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J Proteome Res. 2006 Oct;5(10):2527-38.

Sub-speciating Campylobacter jejuni by proteomic analysis of its protein biomarkers and their post-translational modifications.

Author information

1
Western Regional Research Center, Agricultural Research Service, United States Department of Agriculture, 800 Buchanan Street, Albany, California 94710, USA. cfagerquist@pw.usda.gov

Abstract

We have identified several protein biomarkers of three Campylobacter jejuni strains (RM1221, RM1859, and RM3782) by proteomic techniques. The protein biomarkers identified are prominently observed in the time-of-flight mass spectra (TOF MS) of bacterial cell lysate supernatants ionized by matrix-assisted laser desorption/ionization (MALDI). The protein biomarkers identified were: DNA-binding protein HU, translation initiation factor IF-1, cytochrome c553, a transthyretin-like periplasmic protein, chaperonin GroES, thioredoxin Trx, and ribosomal proteins: L7/L12 (50S), L24 (50S), S16 (30S), L29 (50S), and S15 (30S), and conserved proteins similar to strain NCTC 11168 proteins Cj1164 and Cj1225. The protein biomarkers identified appear to represent high copy, intact proteins. The significant findings are as follows: (1) Biomarker mass shifts between these strains were due to amino acid substitutions of the primary polypeptide sequence and not due to changes in post-translational modifications (PTMs). (2) If present, a PTM of a protein biomarker appeared consistently for all three strains, which supported that the biomarker mass shifts observed between strains were not due to PTM variability. (3) The PTMs observed included N-terminal methionine (N-Met) cleavage as well as a number of other PTMs. (4) It was discovered that protein biomarkers of C. jejuni (as well as other thermophilic Campylobacters) appear to violate the N-Met cleavage rule of bacterial proteins, which predicts N-Met cleavage if the penultimate residue is threonine. Two protein biomarkers (HU and 30S ribosomal protein S16) that have a penultimate threonine residue do not show N-Met cleavage. In all other cases, the rule correctly predicted N-Met cleavage among the biomarkers analyzed. This exception to the N-Met cleavage rule has implications for the development of bioinformatics algorithms for protein/pathogen identification. (5) There were fewer biomarker mass shifts between strains RM1221 and RM1859 compared to strain RM3782. As the mass shifts were due to the frequency of amino acid substitutions (and thus underlying genetic variations), this suggested that strains RM1221 and RM1859 were phylogenetically closer to one another than to strain RM3782 (in addition, a protein biomarker prominent in the spectra of RM1221 and RM1859 was absent from the RM3782 spectrum due to a nonsense mutation in the gene of the biomarker). These observations were confirmed by a nitrate reduction test, which showed that RM1221 and RM1859 were C. jejuni subsp. jejuni whereas RM3782 was C. jejuni subsp. doylei. This result suggests that detection/identification of protein biomarkers by pattern recognition and/or bioinformatics algorithms may easily subspeciate bacterial microorganisms. (6) Finally, the number and variation of PTMs detected in this relatively small number of protein biomarkers suggest that bioinformatics algorithms for pathogen identification may need to incorporate many more possible PTMs than suggested previously in the literature.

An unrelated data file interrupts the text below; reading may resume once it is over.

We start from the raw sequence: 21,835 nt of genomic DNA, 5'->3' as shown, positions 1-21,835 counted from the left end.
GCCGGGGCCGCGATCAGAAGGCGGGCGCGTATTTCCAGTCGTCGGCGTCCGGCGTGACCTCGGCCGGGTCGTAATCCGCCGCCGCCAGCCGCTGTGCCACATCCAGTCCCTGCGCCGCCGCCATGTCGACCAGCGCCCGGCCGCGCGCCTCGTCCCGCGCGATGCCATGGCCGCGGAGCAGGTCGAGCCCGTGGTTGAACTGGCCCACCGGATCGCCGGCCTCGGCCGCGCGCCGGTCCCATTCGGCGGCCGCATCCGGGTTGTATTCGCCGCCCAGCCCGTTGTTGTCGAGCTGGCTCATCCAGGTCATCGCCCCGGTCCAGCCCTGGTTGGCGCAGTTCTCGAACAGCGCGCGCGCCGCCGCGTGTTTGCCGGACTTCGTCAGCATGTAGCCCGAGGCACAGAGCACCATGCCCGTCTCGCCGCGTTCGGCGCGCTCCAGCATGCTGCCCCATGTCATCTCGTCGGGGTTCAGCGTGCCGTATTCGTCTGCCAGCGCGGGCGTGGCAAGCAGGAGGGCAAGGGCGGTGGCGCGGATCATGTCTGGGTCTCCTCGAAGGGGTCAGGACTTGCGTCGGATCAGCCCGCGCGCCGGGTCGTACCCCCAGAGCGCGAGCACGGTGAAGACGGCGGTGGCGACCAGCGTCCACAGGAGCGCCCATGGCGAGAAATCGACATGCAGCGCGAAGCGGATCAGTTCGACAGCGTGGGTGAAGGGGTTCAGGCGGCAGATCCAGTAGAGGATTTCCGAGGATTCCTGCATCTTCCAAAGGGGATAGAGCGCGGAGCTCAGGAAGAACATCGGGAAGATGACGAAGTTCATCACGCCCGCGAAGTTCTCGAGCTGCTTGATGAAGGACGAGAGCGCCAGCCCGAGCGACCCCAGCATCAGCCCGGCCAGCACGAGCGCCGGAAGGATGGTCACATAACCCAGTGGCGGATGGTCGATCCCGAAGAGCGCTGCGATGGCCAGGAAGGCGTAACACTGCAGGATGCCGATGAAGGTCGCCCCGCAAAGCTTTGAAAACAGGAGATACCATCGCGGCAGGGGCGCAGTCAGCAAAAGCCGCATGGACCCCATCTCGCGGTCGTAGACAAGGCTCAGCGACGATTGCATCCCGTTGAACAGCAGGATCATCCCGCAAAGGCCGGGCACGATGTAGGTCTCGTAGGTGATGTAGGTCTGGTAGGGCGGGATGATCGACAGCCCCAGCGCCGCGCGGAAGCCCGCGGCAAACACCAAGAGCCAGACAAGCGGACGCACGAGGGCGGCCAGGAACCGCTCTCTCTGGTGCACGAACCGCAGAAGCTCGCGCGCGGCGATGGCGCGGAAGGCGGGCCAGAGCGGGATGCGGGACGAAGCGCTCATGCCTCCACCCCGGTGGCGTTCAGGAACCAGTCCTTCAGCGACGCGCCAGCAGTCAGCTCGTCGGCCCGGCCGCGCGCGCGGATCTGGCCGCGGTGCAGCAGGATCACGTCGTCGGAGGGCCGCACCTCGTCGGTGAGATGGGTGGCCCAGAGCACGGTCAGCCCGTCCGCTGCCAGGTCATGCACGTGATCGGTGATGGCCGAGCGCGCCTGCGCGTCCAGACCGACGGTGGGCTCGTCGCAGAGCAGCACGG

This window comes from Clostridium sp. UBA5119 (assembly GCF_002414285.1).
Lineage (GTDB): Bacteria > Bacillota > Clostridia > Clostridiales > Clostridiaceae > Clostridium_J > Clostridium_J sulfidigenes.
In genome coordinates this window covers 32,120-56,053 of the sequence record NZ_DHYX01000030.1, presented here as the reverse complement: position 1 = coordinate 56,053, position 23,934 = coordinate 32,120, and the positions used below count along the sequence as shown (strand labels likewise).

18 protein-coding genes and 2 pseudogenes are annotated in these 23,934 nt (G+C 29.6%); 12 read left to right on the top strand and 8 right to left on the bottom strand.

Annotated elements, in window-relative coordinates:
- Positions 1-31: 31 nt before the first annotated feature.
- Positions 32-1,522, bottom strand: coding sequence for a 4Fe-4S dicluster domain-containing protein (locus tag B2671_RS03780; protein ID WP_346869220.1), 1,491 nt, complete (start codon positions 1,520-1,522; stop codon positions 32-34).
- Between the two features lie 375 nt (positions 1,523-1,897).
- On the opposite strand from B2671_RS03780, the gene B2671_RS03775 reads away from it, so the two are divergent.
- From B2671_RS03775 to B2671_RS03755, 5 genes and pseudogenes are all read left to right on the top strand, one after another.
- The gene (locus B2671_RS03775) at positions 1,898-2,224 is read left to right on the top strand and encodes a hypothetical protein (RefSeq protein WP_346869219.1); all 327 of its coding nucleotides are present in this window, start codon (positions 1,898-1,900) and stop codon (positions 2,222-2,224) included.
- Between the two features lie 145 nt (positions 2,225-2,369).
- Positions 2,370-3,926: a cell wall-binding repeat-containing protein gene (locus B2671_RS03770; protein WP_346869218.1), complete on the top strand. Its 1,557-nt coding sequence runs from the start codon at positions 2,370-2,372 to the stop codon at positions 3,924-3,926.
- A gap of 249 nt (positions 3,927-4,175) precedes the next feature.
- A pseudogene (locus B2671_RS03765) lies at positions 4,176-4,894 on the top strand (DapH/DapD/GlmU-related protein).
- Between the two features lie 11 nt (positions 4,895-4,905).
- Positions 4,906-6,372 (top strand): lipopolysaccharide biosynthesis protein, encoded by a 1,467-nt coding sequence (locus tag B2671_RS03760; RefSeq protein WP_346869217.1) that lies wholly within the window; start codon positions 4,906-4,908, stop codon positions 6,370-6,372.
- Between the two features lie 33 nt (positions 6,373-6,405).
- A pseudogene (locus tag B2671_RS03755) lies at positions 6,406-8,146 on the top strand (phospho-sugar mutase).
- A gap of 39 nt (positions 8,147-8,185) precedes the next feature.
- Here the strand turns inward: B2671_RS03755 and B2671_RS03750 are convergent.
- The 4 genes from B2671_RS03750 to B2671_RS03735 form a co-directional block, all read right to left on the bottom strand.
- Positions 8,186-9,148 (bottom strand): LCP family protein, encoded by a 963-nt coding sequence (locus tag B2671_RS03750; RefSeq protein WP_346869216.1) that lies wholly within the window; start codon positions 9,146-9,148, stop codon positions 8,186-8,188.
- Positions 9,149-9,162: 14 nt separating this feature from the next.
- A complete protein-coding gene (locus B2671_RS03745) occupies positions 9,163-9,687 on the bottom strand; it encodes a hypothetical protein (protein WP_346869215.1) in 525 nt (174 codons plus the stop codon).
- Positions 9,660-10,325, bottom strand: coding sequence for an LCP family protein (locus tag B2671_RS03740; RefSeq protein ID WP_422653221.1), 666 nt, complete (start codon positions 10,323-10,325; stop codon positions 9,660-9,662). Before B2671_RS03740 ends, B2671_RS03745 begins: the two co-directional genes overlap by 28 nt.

PMID:
17022624
DOI:
10.1021/pr050485w
[Indexed for MEDLINE]

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